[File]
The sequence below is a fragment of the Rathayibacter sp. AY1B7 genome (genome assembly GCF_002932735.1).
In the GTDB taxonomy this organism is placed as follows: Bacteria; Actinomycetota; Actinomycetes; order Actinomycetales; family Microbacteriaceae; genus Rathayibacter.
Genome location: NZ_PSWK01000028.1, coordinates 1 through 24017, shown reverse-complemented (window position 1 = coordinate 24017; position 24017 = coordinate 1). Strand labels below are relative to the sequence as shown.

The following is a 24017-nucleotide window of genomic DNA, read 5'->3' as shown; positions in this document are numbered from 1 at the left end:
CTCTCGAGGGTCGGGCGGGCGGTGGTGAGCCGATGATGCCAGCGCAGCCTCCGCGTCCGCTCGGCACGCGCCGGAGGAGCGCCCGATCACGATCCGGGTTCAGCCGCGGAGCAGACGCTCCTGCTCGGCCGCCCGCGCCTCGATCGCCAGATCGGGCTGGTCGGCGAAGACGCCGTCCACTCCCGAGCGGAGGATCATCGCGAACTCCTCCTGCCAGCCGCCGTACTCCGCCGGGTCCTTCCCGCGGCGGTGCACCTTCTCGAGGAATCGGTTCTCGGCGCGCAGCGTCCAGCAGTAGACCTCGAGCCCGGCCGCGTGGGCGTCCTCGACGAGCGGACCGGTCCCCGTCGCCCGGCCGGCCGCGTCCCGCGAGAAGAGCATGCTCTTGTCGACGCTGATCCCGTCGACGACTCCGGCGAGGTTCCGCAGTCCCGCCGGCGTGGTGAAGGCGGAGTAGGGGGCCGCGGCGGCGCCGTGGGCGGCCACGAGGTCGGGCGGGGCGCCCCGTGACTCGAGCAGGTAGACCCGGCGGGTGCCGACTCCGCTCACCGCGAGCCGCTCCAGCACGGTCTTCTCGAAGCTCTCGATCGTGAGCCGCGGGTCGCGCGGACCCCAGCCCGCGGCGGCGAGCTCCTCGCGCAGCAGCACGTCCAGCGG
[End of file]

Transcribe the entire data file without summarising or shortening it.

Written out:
The sequence below is a fragment of the Rathayibacter sp. AY1B7 genome (genome assembly GCF_002932735.1).
In the GTDB taxonomy this organism is placed as follows: Bacteria; Actinomycetota; Actinomycetes; order Actinomycetales; family Microbacteriaceae; genus Rathayibacter.
Genome location: NZ_PSWK01000028.1, coordinates 1 through 24017, shown reverse-complemented (window position 1 = coordinate 24017; position 24017 = coordinate 1). Strand labels below are relative to the sequence as shown.

The following is a 24017-nucleotide window of genomic DNA, read 5'->3' as shown; positions in this document are numbered from 1 at the left end:
CTCTCGAGGGTCGGGCGGGCGGTGGTGAGCCGATGATGCCAGCGCAGCCTCCGCGTCCGCTCGGCACGCGCCGGAGGAGCGCCCGATCACGATCCGGGTTCAGCCGCGGAGCAGACGCTCCTGCTCGGCCGCCCGCGCCTCGATCGCCAGATCGGGCTGGTCGGCGAAGACGCCGTCCACTCCCGAGCGGAGGATCATCGCGAACTCCTCCTGCCAGCCGCCGTACTCCGCCGGGTCCTTCCCGCGGCGGTGCACCTTCTCGAGGAATCGGTTCTCGGCGCGCAGCGTCCAGCAGTAGACCTCGAGCCCGGCCGCGTGGGCGTCCTCGACGAGCGGACCGGTCCCCGTCGCCCGGCCGGCCGCGTCCCGCGAGAAGAGCATGCTCTTGTCGACGCTGATCCCGTCGACGACTCCGGCGAGGTTCCGCAGTCCCGCCGGCGTGGTGAAGGCGGAGTAGGGGGCCGCGGCGGCGCCGTGGGCGGCCACGAGGTCGGGCGGGGCGCCCCGTGACTCGAGCAGGTAGACCCGGCGGGTGCCGACTCCGCTCACCGCGAGCCGCTCCAGCACGGTCTTCTCGAAGCTCTCGATCGTGAGCCGCGGGTCGCGCGGACCCCAGCCCGCGGCGGCGAGCTCCTCGCGCAGCAGCACGTCCAGCGG